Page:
Pete Pearson’s Eyebrows

This week I’ve heard from several PORs (Pre-Order Readers.). They were concerned because they had received notices from Amazon saying that the pub date for Collateral Damage has been moved—to 2045!  I may still be around in 2045, but there’s a good possibility that I won’t be.  So yes, that book’s pub date is being pushed back for a couple of months, but hopefully not by 23 years!  Writing this one has been a real challenge for me, so be patient, folks, I’m doing the best I can.

Other than that, when it came time to write the blog this morning, I noticed that the pump on the blog well was dry and in need of priming.  Unsurprisingly, dealing with the problem brought me back to my mother.  Whenever there was a lag in the conversation, Evie Busk would always say, “We could always talk about Pete Pearson’s eyebrows.”

The interesting thing is, after dropping that line, nobody ever actually TALKED about Pete Pearson or his eyebrows.  Instead, they found some other topic of discussion, but I was always left wondering:  Who exactly was Pete Pearson?  To my knowledge, I never met the man.  And why were his eyebrows so interesting and memorable?  I’ve always imagined they had to be very bushy, and probably either black or gun-metal gray.  Maybe they resembled Groucho Marx’s eyebrows which were indeed bushy.

But thinking about Groucho Marx (Was he grouchy?) brings me straight back to Evie, too.  My mother washed on Monday and ironed on Tuesday—every single week.  She never had a clothes dryer.  Her washed clothes went on a clothes line.  With a family of seven kids, that amounted to a lot of time spent outside hanging clothes under southern Arizona’s bright and sometimes blazingly hot sun.

Evie and her forebears were all of Swedish descent which is to say fair-haired and fair-skinned.  Unsurprisingly, after all those years of hanging clothing in the sun, by the early 1970s, she began developing bits of skin cancer on her face, and most especially on her nose. The doctor told her she needed to stay out of the sun, but with washing to be done every week that wasn’t an option.  Sun block may have been available back then, but I’m not personally aware of it, and she wasn’t much into wearing caps or hats.  So what did Evie do?  She bought herself a Groucho Marx rubber face mask.  The fake frames on the mask’s glasses fit perfectly over her real ones, so she could see just fine, and her nose was no longer in the sun.  From then on, that’s what she wore whenever she went outside to hang clothes.

One day, after the folks had moved from town to Bisbee Junction, my younger brother Jim stopped by to visit, bringing along one of his buddies. It was a Monday, so naturally my mother was out at the clothes line when they came around to the back of the house.  My brother started to introduce his friend by saying, “This is my mother,’ but just then Groucho Marx emerged from behind a bed sheet, and “This is my mother,” turned into, “This is my … mother?”

I doubt either Jim or his buddy ever forgot about that encounter, and I haven’t, either.  And now you know how my having nothing to write about today inevitably led me to my mother and Groucho Marx.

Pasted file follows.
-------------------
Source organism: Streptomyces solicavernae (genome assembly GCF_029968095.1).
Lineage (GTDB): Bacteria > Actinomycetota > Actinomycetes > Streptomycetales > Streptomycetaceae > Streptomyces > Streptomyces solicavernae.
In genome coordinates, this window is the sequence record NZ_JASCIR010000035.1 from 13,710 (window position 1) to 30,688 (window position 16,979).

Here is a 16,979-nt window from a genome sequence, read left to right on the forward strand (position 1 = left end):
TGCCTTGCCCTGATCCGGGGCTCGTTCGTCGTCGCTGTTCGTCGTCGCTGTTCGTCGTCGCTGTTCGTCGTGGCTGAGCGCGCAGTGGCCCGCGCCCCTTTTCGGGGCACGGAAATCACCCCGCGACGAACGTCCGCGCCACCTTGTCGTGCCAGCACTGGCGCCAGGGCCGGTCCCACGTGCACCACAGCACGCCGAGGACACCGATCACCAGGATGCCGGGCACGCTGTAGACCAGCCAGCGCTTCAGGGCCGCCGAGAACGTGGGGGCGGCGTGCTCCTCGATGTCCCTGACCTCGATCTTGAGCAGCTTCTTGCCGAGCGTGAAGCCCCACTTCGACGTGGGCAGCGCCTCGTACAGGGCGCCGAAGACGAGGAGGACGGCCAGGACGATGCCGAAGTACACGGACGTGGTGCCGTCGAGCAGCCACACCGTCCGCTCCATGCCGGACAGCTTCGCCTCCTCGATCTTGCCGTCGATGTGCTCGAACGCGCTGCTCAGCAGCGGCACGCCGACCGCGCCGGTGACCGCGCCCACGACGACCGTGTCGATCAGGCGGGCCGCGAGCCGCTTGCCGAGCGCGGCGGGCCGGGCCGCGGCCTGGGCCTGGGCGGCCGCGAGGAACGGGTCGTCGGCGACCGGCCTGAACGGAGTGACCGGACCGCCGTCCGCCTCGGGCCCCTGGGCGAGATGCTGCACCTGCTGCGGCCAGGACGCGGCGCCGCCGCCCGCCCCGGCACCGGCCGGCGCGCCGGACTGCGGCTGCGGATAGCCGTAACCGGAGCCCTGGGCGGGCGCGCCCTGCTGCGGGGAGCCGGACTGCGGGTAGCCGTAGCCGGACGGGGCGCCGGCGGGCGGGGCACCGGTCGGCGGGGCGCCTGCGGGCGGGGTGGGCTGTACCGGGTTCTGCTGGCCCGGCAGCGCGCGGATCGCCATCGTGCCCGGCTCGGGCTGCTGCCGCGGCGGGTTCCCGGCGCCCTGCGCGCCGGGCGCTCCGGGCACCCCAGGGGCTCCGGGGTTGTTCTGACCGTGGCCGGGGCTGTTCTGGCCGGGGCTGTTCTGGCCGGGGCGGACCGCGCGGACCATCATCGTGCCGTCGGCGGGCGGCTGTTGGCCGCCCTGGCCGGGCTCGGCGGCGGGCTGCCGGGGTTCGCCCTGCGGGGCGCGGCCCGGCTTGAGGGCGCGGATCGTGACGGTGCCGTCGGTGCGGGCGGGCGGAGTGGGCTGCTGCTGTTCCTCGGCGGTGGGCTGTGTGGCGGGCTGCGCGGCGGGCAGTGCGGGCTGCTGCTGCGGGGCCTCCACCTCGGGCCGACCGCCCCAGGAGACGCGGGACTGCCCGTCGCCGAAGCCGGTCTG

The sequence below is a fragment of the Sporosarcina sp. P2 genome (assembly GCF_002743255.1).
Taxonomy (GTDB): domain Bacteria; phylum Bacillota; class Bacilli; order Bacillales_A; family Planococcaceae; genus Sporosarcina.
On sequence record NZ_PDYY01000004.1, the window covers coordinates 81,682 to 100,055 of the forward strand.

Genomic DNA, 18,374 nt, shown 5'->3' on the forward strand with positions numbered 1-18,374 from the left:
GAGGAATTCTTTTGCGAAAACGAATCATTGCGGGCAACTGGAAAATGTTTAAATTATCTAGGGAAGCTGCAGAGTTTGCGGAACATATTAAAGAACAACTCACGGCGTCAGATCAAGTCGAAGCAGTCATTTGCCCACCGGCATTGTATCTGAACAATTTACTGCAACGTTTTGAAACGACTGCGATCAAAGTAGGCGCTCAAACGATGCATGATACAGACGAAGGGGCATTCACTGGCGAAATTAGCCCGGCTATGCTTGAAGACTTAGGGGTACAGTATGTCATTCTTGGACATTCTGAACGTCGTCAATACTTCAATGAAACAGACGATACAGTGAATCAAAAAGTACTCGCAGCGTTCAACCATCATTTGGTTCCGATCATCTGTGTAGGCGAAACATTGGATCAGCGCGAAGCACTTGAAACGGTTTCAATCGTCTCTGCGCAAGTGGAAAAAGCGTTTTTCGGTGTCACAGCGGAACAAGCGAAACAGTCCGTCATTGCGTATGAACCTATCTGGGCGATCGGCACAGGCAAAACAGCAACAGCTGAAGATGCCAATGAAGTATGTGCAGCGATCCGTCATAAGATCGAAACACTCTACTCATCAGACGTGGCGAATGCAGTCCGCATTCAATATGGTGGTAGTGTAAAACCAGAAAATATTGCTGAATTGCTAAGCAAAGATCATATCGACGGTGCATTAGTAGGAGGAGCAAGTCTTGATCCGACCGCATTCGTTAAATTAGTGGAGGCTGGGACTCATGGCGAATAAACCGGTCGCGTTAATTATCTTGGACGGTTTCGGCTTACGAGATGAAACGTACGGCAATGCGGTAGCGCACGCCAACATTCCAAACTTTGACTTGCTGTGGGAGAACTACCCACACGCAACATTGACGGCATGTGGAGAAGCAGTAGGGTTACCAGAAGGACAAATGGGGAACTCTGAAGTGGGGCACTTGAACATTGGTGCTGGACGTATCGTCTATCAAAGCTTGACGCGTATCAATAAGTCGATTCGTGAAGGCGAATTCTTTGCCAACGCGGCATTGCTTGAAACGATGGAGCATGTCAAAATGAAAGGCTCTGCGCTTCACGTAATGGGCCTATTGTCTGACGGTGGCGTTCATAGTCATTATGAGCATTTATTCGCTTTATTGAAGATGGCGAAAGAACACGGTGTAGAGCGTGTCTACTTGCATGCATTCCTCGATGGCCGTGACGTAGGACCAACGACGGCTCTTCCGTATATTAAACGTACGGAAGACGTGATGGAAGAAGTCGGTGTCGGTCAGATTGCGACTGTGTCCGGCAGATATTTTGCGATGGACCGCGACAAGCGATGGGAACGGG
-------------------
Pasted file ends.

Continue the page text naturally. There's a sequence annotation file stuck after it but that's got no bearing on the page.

I’m still laughing about that, and I hope you are, too.

Have a great week.

38 thoughts on “Pete Pearson’s Eyebrows

  1. I remember as a young girl helping my mother hanging clothes on the line and my mother complaining about the people down the street who always, according to her, burned their trash when she washed (on Mondays!).

    When I married as a teen bride years later, I loved washing my husband’s clothes and hanging them out on the line in the backyard across the street from the house where I lived as a young child. My first memory of how small the world and time is or can be!

    I loved that fresh air smell that Downy tries so hard to re-create (and fails miserably). And how stiff from the Kansas’ winter wind our clothes were. How free I felt as I hung each piece in the bright, hot summer sky.

    Strange the things we remember!?

  2. I pre order your books on my kindle. I did get a notice from Amazon about the publication date being moved back. I think that it said until December 2022. I am much too impatient to wait until 2045! ?

    I did giggle out loud at the idea of Groucho Marx hanging up your mom’s laundry every week. I guess the mask would do the job of keeping the sun off of her face tho. It was probably cheaper in the long run than buying sunscreen all the time. That would have been a big factor with my mom who came of age during the great depression. That is if they had even heard of sunscreen.

  3. My grandmother was also very fair skinned. Her solution was to cut the feet out of an old pair of nylons and pull them up her arms…and a big straw hat. Oh the precious memories.

  4. When my husband needed nose surgery for his skin cancer, we bought a similar Groucho mask. Ted wore it into the surgery on the morning of and gave the doctor a good laugh! I’m sure Evie would have been proud!

  5. My memories of hanging cloths was from the cold northeast. Hanging cloth diapers on a line and my husbands long Johns in the winter was no fun. It also resulted in cloths being brought inside and hung all around to thaw.

  6. ‘You Bet Your Life” with the Secret Word Duck, comes to mind, because of the Mask reference. Thank you for helping me remember Live TV. Your printing date, seems as though might have been changed by a Robot or algorythum with in the many publishers you deal with. (Sign of the times) ? If there is anything that We or I can do to speed that up let us know….I am looking forward to the 41st Instalment. Even though I still have approx 20 of your documents to read. thank you for raising the water level in Our Well. Since it is Positive in dark times. and is instantaneous. Sincerely with Much Aloha! Chuck in Tacoma.

  7. My Mom was a real character also. Would not wear a hearing aide – just told people they were mumbling, had macular degeneration – refused to admit that also. She needed a cane but used a broom to walk to her mailbox.
    As for hanging clothes outside on line – they smell fantastic. Worked with a guy whose wife hung clothes out on the line & I used to love to smell his shirts!!

  8. You’ve provided such a hysterical visual of the Groucho Marx mask! My Friday is complete!

  9. What a great idea. I, too, have fair skin and usually got sunburned and more freckles if out in it too long. I’ve never had a drier as like to hang clothes outside. A wooden rack works in the winter.

    Don’t have a dishwasher as I like getting my arthritic hands in the hot water. I think paying for the extra electricity for these appliances is a waste of money,

  10. You mother sounds like fun.
    I would have loved to have seen the expression on your brother’s face when he was confronted with your mother in a Groucho Marx mask.

  11. I love your blogs! And ,of course, your books! I’m so glad a friend put me on to your blogs. We live ,part time, in Vancouver B. C.and when the conversation got dicey we say” What about them Canucks.” Always a conversation changer.